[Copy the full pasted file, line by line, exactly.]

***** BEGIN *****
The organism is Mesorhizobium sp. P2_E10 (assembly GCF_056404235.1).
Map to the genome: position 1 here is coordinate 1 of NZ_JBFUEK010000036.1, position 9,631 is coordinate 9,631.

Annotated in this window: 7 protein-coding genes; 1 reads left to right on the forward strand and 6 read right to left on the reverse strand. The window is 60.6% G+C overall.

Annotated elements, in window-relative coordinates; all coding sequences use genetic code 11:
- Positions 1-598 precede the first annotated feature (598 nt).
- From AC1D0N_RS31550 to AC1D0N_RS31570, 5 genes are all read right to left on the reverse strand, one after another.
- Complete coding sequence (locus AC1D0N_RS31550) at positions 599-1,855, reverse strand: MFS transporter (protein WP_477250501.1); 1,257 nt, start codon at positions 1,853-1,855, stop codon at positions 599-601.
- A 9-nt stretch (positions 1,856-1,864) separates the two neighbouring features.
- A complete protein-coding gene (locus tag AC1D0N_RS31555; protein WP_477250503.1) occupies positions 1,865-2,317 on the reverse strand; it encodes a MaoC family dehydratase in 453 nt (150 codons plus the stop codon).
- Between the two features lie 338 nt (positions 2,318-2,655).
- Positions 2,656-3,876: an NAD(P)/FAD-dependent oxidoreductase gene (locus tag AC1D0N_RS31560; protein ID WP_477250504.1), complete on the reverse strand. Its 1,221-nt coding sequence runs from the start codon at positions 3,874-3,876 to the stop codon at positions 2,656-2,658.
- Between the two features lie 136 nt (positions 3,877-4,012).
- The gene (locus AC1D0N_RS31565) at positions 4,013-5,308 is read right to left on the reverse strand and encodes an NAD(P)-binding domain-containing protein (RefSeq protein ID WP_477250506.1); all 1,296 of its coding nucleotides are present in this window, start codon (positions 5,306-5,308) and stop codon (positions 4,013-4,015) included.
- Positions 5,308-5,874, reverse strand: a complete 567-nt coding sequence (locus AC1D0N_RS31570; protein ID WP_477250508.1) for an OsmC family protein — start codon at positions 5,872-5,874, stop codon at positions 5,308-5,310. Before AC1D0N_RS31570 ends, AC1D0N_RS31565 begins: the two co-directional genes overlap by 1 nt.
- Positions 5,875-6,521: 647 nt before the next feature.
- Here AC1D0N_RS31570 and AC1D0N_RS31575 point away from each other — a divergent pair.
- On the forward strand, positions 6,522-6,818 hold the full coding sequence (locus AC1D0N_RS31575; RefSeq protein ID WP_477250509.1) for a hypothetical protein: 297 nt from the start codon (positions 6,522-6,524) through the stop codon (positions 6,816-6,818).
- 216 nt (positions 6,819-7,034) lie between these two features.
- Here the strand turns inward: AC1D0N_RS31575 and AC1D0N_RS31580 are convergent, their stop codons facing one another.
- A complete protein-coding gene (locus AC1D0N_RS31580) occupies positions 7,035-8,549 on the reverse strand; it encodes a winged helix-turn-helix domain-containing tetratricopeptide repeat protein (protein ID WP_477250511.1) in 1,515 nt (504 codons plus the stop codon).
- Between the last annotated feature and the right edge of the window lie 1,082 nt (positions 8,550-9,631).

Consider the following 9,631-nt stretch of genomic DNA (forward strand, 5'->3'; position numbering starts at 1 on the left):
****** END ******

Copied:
The organism is Mesorhizobium sp. P2_E10 (assembly GCF_056404235.1).
Map to the genome: position 1 here is coordinate 1 of NZ_JBFUEK010000036.1, position 9,631 is coordinate 9,631.

Annotated in this window: 7 protein-coding genes; 1 reads left to right on the forward strand and 6 read right to left on the reverse strand. The window is 60.6% G+C overall.

Annotated elements, in window-relative coordinates; all coding sequences use genetic code 11:
- Positions 1-598 precede the first annotated feature (598 nt).
- From AC1D0N_RS31550 to AC1D0N_RS31570, 5 genes are all read right to left on the reverse strand, one after another.
- Complete coding sequence (locus AC1D0N_RS31550) at positions 599-1,855, reverse strand: MFS transporter (protein WP_477250501.1); 1,257 nt, start codon at positions 1,853-1,855, stop codon at positions 599-601.
- A 9-nt stretch (positions 1,856-1,864) separates the two neighbouring features.
- A complete protein-coding gene (locus tag AC1D0N_RS31555; protein WP_477250503.1) occupies positions 1,865-2,317 on the reverse strand; it encodes a MaoC family dehydratase in 453 nt (150 codons plus the stop codon).
- Between the two features lie 338 nt (positions 2,318-2,655).
- Positions 2,656-3,876: an NAD(P)/FAD-dependent oxidoreductase gene (locus tag AC1D0N_RS31560; protein ID WP_477250504.1), complete on the reverse strand. Its 1,221-nt coding sequence runs from the start codon at positions 3,874-3,876 to the stop codon at positions 2,656-2,658.
- Between the two features lie 136 nt (positions 3,877-4,012).
- The gene (locus AC1D0N_RS31565) at positions 4,013-5,308 is read right to left on the reverse strand and encodes an NAD(P)-binding domain-containing protein (RefSeq protein ID WP_477250506.1); all 1,296 of its coding nucleotides are present in this window, start codon (positions 5,306-5,308) and stop codon (positions 4,013-4,015) included.
- Positions 5,308-5,874, reverse strand: a complete 567-nt coding sequence (locus AC1D0N_RS31570; protein ID WP_477250508.1) for an OsmC family protein — start codon at positions 5,872-5,874, stop codon at positions 5,308-5,310. Before AC1D0N_RS31570 ends, AC1D0N_RS31565 begins: the two co-directional genes overlap by 1 nt.
- Positions 5,875-6,521: 647 nt before the next feature.
- Here AC1D0N_RS31570 and AC1D0N_RS31575 point away from each other — a divergent pair.
- On the forward strand, positions 6,522-6,818 hold the full coding sequence (locus AC1D0N_RS31575; RefSeq protein ID WP_477250509.1) for a hypothetical protein: 297 nt from the start codon (positions 6,522-6,524) through the stop codon (positions 6,816-6,818).
- 216 nt (positions 6,819-7,034) lie between these two features.
- Here the strand turns inward: AC1D0N_RS31575 and AC1D0N_RS31580 are convergent, their stop codons facing one another.
- A complete protein-coding gene (locus AC1D0N_RS31580) occupies positions 7,035-8,549 on the reverse strand; it encodes a winged helix-turn-helix domain-containing tetratricopeptide repeat protein (protein ID WP_477250511.1) in 1,515 nt (504 codons plus the stop codon).
- Between the last annotated feature and the right edge of the window lie 1,082 nt (positions 8,550-9,631).

Consider the following 9,631-nt stretch of genomic DNA (forward strand, 5'->3'; position numbering starts at 1 on the left):